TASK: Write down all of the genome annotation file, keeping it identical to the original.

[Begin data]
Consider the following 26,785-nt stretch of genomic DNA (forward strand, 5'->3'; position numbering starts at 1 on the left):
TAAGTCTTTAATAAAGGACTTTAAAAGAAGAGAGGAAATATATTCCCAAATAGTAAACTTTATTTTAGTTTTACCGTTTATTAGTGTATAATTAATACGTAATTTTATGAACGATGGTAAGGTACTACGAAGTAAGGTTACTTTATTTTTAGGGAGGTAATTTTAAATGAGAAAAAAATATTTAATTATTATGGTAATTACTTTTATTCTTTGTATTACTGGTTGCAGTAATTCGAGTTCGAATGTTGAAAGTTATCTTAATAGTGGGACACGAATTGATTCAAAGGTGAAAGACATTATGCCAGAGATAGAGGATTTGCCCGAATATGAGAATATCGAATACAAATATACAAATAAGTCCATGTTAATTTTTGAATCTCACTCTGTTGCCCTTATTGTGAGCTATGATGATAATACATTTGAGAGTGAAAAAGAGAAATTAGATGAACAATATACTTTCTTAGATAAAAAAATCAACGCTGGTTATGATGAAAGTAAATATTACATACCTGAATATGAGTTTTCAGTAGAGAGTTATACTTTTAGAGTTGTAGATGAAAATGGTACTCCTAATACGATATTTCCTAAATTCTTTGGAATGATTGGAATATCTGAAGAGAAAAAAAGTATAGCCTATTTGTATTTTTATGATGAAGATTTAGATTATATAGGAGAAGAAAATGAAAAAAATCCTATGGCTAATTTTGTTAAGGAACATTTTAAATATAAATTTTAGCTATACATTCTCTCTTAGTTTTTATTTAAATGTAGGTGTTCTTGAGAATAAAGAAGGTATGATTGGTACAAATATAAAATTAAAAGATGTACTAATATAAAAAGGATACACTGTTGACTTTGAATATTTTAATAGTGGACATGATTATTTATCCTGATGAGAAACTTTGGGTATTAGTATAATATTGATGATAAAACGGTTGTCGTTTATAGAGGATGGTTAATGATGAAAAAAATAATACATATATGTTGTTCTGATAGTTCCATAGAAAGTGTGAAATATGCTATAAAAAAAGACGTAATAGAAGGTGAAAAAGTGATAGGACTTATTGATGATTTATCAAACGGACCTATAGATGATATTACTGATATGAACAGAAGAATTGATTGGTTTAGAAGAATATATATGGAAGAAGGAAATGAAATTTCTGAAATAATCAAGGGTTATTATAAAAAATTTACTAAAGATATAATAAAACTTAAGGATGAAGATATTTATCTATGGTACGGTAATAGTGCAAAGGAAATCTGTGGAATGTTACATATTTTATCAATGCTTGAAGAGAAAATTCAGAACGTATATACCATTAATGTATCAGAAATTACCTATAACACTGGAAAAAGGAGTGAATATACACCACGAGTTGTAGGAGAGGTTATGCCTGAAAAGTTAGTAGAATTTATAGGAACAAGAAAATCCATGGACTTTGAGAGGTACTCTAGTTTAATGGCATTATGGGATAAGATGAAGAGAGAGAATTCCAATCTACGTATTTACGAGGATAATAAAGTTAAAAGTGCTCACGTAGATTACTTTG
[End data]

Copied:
Consider the following 26,785-nt stretch of genomic DNA (forward strand, 5'->3'; position numbering starts at 1 on the left):
TAAGTCTTTAATAAAGGACTTTAAAAGAAGAGAGGAAATATATTCCCAAATAGTAAACTTTATTTTAGTTTTACCGTTTATTAGTGTATAATTAATACGTAATTTTATGAACGATGGTAAGGTACTACGAAGTAAGGTTACTTTATTTTTAGGGAGGTAATTTTAAATGAGAAAAAAATATTTAATTATTATGGTAATTACTTTTATTCTTTGTATTACTGGTTGCAGTAATTCGAGTTCGAATGTTGAAAGTTATCTTAATAGTGGGACACGAATTGATTCAAAGGTGAAAGACATTATGCCAGAGATAGAGGATTTGCCCGAATATGAGAATATCGAATACAAATATACAAATAAGTCCATGTTAATTTTTGAATCTCACTCTGTTGCCCTTATTGTGAGCTATGATGATAATACATTTGAGAGTGAAAAAGAGAAATTAGATGAACAATATACTTTCTTAGATAAAAAAATCAACGCTGGTTATGATGAAAGTAAATATTACATACCTGAATATGAGTTTTCAGTAGAGAGTTATACTTTTAGAGTTGTAGATGAAAATGGTACTCCTAATACGATATTTCCTAAATTCTTTGGAATGATTGGAATATCTGAAGAGAAAAAAAGTATAGCCTATTTGTATTTTTATGATGAAGATTTAGATTATATAGGAGAAGAAAATGAAAAAAATCCTATGGCTAATTTTGTTAAGGAACATTTTAAATATAAATTTTAGCTATACATTCTCTCTTAGTTTTTATTTAAATGTAGGTGTTCTTGAGAATAAAGAAGGTATGATTGGTACAAATATAAAATTAAAAGATGTACTAATATAAAAAGGATACACTGTTGACTTTGAATATTTTAATAGTGGACATGATTATTTATCCTGATGAGAAACTTTGGGTATTAGTATAATATTGATGATAAAACGGTTGTCGTTTATAGAGGATGGTTAATGATGAAAAAAATAATACATATATGTTGTTCTGATAGTTCCATAGAAAGTGTGAAATATGCTATAAAAAAAGACGTAATAGAAGGTGAAAAAGTGATAGGACTTATTGATGATTTATCAAACGGACCTATAGATGATATTACTGATATGAACAGAAGAATTGATTGGTTTAGAAGAATATATATGGAAGAAGGAAATGAAATTTCTGAAATAATCAAGGGTTATTATAAAAAATTTACTAAAGATATAATAAAACTTAAGGATGAAGATATTTATCTATGGTACGGTAATAGTGCAAAGGAAATCTGTGGAATGTTACATATTTTATCAATGCTTGAAGAGAAAATTCAGAACGTATATACCATTAATGTATCAGAAATTACCTATAACACTGGAAAAAGGAGTGAATATACACCACGAGTTGTAGGAGAGGTTATGCCTGAAAAGTTAGTAGAATTTATAGGAACAAGAAAATCCATGGACTTTGAGAGGTACTCTAGTTTAATGGCATTATGGGATAAGATGAAGAGAGAGAATTCCAATCTACGTATTTACGAGGATAATAAAGTTAAAAGTGCTCACGTAGATTACTTTG